After an inquisitor absconded with the Skulls Levin had left with the sisterhood, Levin refined the prototype design and began mass-production of the Hexlight, claiming to any that ask that the device was based on research performed upon the Skulls while they were in his possession.  Levin has quietly gifted hundreds of Hexlights to Marines, Battle Sisters, and highly-ranked figures in the Imperial Guard, Navy, and Ecclesiarchy.  He quickly accumulated no small amount of fame, gratitude, and enemies as a result.  His first true taste of a daemonic incursion wiped away any hesitation at spreading the knowledge of these weapons against the warp, Inquisition be damned.

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Tailored Psy-Wards
   If a conventional psy-dampener could be likened to a broad-band signal jammer, why, then, cannot a psy-ward be constructed that affects only certain ‘frequencies’ of warp energy?
- Magos Levin, personal archives

    Levin has begun tentative forays into the science of warp-manipulation, approaching the field with extreme care. He has begun by attempting to identify the most basic, fundamental constants by which the warp is governed, and while expanding the periodic table to include each element’s reaction to various expressions of warp energy, Levin’s magi were able to fine-tune a few examples of psionic technology to greater effect within a narrower focus.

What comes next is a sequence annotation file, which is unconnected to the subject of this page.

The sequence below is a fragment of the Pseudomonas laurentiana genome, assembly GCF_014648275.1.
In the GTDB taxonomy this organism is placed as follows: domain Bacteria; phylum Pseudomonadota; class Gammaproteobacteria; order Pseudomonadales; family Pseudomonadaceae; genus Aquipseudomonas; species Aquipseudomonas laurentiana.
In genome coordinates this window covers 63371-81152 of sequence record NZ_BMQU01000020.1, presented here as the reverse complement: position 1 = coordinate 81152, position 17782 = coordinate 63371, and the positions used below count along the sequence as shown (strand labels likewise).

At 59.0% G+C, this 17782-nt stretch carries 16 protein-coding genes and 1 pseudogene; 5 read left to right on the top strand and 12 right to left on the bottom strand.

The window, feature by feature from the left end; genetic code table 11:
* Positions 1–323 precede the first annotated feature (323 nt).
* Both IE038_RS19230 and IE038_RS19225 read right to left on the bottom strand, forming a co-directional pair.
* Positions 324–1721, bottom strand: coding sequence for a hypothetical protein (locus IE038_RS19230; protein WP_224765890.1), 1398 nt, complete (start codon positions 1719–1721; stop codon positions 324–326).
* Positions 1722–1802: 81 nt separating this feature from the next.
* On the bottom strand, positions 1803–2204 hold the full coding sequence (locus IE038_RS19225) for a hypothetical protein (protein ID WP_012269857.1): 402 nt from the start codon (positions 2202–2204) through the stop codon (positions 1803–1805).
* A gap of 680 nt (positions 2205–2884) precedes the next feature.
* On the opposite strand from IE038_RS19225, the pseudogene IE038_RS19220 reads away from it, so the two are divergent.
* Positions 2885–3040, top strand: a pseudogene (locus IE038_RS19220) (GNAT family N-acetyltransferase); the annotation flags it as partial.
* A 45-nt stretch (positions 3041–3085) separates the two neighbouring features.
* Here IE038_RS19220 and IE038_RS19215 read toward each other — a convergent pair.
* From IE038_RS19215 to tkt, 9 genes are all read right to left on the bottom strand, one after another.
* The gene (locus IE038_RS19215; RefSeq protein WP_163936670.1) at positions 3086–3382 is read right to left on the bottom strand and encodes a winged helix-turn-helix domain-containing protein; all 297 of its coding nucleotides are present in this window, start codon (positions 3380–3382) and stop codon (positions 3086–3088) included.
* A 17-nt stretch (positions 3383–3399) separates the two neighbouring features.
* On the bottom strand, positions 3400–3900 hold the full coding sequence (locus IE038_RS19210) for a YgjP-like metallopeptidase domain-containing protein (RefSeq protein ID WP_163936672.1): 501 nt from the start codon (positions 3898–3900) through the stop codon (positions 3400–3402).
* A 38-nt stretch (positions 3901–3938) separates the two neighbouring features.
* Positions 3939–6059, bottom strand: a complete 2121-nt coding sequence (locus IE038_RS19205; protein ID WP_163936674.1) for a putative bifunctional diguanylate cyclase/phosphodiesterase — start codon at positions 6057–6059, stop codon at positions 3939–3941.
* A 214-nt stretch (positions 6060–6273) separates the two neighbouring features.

The character must pass a (-50) Scholastic Lore: Occult or Forbidden Lore: Daemons during crafting. If successful, a Psy-ward, force weapon or similar device becomes much more effective against Daemons and chaos-marked psykers in service to a particular chaos god. All relevant tests the targeted entities make against the tailored device become more difficult by two steps, but all other entities make their tests two steps easier.  It is impossible to create tailored wards for those who are unaligned or possess multiple chaos marks.


Warding skull
   Levin carefully selected six people of great piety and collected their skulls after their deaths, manufacturing a unique set of servoskulls designed to work together for a singular purpose. Outfitted with the most advanced hololithic technology available and thrice-blessed with the most holy of sacraments, a set of Warding Skulls float serenely about in an occult pattern, softly broadcasting devotional hymns. When called to action, the skulls are capable of projecting a massive, three-dimensional hololithic Hexagrammatic warding pattern over a wide area.